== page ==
The pan Yoruba group was torn asunder. It became difficult to determine the role played by most elder statesmen of the Yoruba extraction. It was like the arrow of God fell on them and things fell apart and the orchestrated struggle was no longer at ease. Till date, the legion of June 12 apostles has depleted either due to the affront of old age or they have compromised with the government that be.
Professor Akin Oyebode of the University of Lagos, in his recent lecture titled Future of democracy and rule of Law pointed out the attitude of these soldiers of democracy better when he observed that “We’re living at a period of false pretences, false promises and false achievements when our so-called leaders are soaked in hypocrisy, primitive accumulation and reckless disregard for the national interest and popular hopes and aspirations.”
As things stand, the self acclaimed apostles of June 12 today believed that the concept surrounding the struggle has been overtaken by events. Their focus, they said should be centred around the enthronement of genuine democracy which will allow for the convocation of a sovereign national conference where all ethnic nationalities will deliberate their future. But how far have they gone in this journey has become another ball game for the military who only “stepped aside.”
Again, the varsity don, Professor Oyebode captured the essence of the above scenario as he stated that “aside from the fact that ballot box democracy was an anathema to the military dictators, the self proclaimed saviours of the masses felt perfectly free to suspend the cherished values of free choices, federalism and respect for the sanctity of due process which had served as the lubricants of democracy and the rule of law.”
He further enthused that Nigeria’s leaders envisaged no genuine desire for restoration of democratic rule until revolutionary pressures compelled them to foist what an observer described as an endless transition in the country.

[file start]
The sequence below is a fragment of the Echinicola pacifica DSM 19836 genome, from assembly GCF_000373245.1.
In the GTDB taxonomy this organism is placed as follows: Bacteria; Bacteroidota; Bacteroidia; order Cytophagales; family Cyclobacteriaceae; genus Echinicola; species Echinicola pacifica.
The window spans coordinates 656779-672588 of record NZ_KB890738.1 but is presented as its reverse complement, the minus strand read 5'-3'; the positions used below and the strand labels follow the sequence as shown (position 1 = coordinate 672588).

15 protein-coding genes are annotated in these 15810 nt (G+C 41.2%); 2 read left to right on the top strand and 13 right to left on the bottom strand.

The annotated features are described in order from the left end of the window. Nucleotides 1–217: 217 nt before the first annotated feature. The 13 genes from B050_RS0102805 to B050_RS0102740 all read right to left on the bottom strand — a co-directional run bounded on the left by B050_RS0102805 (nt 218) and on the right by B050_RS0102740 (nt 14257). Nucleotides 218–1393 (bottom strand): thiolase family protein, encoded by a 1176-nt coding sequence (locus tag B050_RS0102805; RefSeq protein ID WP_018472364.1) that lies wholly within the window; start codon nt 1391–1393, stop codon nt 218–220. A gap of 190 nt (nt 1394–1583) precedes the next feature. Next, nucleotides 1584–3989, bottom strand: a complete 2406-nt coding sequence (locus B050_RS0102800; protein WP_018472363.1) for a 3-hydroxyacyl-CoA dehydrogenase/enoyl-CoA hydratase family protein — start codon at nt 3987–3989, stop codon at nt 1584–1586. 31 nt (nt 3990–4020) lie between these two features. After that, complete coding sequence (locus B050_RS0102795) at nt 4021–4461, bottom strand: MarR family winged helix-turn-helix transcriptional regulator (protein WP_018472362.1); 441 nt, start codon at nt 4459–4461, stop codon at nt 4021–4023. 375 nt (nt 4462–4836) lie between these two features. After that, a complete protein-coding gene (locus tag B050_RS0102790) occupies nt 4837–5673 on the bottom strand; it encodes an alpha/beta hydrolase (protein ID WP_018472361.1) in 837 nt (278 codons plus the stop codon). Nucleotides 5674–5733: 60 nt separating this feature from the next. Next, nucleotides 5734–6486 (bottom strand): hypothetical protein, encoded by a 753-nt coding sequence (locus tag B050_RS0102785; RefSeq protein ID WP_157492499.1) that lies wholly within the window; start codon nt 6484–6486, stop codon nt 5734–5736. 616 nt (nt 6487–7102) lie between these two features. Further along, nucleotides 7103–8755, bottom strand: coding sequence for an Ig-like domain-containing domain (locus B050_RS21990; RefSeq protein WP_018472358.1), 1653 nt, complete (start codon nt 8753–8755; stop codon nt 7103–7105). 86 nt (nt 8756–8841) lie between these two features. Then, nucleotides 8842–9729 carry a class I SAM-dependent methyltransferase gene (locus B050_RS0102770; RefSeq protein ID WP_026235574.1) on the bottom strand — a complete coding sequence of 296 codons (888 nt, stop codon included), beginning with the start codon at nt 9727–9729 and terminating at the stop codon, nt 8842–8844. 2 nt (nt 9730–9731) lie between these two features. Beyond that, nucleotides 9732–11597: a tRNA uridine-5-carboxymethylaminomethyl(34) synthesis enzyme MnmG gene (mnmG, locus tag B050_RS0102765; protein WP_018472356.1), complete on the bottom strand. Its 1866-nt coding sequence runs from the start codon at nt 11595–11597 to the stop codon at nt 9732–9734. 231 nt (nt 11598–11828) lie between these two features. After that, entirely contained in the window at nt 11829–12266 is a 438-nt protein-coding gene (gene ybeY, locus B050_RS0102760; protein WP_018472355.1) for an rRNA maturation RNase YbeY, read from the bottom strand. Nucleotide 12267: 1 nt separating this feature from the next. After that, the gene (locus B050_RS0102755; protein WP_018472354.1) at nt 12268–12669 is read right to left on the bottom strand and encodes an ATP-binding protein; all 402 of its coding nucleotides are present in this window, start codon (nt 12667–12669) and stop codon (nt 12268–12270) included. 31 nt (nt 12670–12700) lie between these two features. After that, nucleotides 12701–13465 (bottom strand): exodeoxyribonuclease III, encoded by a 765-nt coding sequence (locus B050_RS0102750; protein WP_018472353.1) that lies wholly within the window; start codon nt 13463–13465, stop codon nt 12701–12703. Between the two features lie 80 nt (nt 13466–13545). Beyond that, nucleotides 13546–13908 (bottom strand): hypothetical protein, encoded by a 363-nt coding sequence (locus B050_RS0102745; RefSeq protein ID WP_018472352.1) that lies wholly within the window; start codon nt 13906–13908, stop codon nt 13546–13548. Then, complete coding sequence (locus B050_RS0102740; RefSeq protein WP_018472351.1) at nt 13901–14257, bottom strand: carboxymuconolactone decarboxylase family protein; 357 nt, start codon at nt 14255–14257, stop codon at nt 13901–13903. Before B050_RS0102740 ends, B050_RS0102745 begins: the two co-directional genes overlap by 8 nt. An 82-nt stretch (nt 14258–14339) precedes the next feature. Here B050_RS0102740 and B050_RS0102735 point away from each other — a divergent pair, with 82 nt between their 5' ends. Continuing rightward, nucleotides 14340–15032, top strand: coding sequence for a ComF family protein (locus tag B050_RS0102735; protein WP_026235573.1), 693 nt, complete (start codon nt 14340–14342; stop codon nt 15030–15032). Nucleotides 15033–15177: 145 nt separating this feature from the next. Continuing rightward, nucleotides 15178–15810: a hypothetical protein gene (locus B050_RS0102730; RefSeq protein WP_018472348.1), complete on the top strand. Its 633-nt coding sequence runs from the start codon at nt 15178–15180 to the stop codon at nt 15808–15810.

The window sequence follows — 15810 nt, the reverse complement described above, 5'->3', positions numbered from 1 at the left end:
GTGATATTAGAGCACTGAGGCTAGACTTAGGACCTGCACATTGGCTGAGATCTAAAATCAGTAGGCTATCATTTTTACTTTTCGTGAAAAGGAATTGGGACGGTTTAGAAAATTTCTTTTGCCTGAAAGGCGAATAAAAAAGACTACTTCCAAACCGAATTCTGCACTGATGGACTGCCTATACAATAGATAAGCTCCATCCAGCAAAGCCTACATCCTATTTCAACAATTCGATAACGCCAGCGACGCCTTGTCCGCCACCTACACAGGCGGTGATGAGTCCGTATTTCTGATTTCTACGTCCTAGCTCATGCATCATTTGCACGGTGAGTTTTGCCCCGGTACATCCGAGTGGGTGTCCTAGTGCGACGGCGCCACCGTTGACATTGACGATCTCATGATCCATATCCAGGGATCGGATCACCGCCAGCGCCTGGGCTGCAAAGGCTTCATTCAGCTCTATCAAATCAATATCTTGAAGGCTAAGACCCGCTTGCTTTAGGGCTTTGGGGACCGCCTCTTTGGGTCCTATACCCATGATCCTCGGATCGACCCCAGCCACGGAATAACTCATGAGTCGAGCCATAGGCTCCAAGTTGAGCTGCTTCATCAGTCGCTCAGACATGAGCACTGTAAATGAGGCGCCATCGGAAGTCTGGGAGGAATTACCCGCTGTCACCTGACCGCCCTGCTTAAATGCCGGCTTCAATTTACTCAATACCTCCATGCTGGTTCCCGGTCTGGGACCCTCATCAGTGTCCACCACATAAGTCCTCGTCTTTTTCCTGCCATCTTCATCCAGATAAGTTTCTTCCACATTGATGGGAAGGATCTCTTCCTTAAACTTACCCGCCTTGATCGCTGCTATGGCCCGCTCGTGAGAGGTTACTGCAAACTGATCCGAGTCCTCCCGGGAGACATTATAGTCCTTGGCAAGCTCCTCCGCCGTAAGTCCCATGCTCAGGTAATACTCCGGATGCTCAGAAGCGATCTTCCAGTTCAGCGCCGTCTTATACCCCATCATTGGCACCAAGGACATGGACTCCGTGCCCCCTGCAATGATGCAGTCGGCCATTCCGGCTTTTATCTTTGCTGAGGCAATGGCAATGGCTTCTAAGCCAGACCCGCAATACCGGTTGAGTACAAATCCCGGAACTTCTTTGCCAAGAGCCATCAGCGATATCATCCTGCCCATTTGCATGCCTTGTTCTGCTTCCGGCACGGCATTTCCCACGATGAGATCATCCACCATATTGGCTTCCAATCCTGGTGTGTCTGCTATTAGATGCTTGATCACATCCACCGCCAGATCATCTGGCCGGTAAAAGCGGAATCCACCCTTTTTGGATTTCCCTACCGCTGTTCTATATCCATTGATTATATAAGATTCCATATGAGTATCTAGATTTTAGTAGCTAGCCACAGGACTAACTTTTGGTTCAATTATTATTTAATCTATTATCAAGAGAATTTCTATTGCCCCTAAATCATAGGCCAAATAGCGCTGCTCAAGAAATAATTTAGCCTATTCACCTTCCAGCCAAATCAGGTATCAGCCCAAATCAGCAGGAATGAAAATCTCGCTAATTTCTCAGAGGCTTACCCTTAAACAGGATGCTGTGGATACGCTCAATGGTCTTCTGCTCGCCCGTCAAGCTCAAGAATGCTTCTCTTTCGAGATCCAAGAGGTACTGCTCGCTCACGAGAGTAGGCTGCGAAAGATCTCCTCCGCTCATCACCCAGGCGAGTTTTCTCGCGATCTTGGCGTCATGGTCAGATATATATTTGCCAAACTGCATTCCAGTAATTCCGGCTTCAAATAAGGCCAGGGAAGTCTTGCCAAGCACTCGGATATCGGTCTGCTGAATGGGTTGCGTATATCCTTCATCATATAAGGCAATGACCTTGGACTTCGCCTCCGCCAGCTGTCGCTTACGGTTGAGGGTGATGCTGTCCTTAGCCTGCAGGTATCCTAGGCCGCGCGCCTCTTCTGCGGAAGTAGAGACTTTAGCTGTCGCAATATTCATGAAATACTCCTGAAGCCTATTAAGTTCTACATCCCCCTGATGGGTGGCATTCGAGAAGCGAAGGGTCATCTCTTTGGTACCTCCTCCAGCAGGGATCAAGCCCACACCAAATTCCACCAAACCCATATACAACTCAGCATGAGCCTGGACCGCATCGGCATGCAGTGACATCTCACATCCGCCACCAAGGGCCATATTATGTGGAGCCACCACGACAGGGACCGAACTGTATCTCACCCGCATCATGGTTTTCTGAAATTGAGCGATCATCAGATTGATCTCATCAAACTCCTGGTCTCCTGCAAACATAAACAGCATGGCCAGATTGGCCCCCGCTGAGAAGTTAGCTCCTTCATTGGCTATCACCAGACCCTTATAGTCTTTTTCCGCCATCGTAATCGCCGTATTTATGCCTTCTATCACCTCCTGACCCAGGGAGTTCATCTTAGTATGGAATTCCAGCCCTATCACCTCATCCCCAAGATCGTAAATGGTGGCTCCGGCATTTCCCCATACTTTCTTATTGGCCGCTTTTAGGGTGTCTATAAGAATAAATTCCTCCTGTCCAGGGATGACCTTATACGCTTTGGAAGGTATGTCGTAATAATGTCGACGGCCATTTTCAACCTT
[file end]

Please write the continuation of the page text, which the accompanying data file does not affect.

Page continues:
As Nigerians continue to ruminate upon June 12, true apostles of that struggle can never be forgotten. These included people like Chief Frank Kokori, erstwhile chairman of NUPENG who refused to quit prison until Chief MKO Abiola’s mandate was restored. Other heroes of that struggle included the late Chief Anthony Enahoro, General Cornelius Adebayo and others who we hoped that their struggle for the restoration of true democracy in Nigeria would not be in vain .
It must remain relevant — Akin
Relevance of June 12
June 12 will always be relevant and remains important because it is an expression of an elected president we never had. The election took place but the results were annuled. There’s nothing like annulment. You can only agree or disagree with the results. Hence, it will continue to remain relevant. People will always record it as a historical event.
Apostles of June 12?
They were together always in ideology. Though as at today, they may not be together physically. Some of them might have died, some might have changed attitudes but what brought them together was basically to do away with military government. And they truly succeeded. That will always bring them together. Well, now that democracy has been achieved, the apostles of June 12 should now engage in the consolidation of democracy. It is very much consistent with the democratic nationalism we are talking about.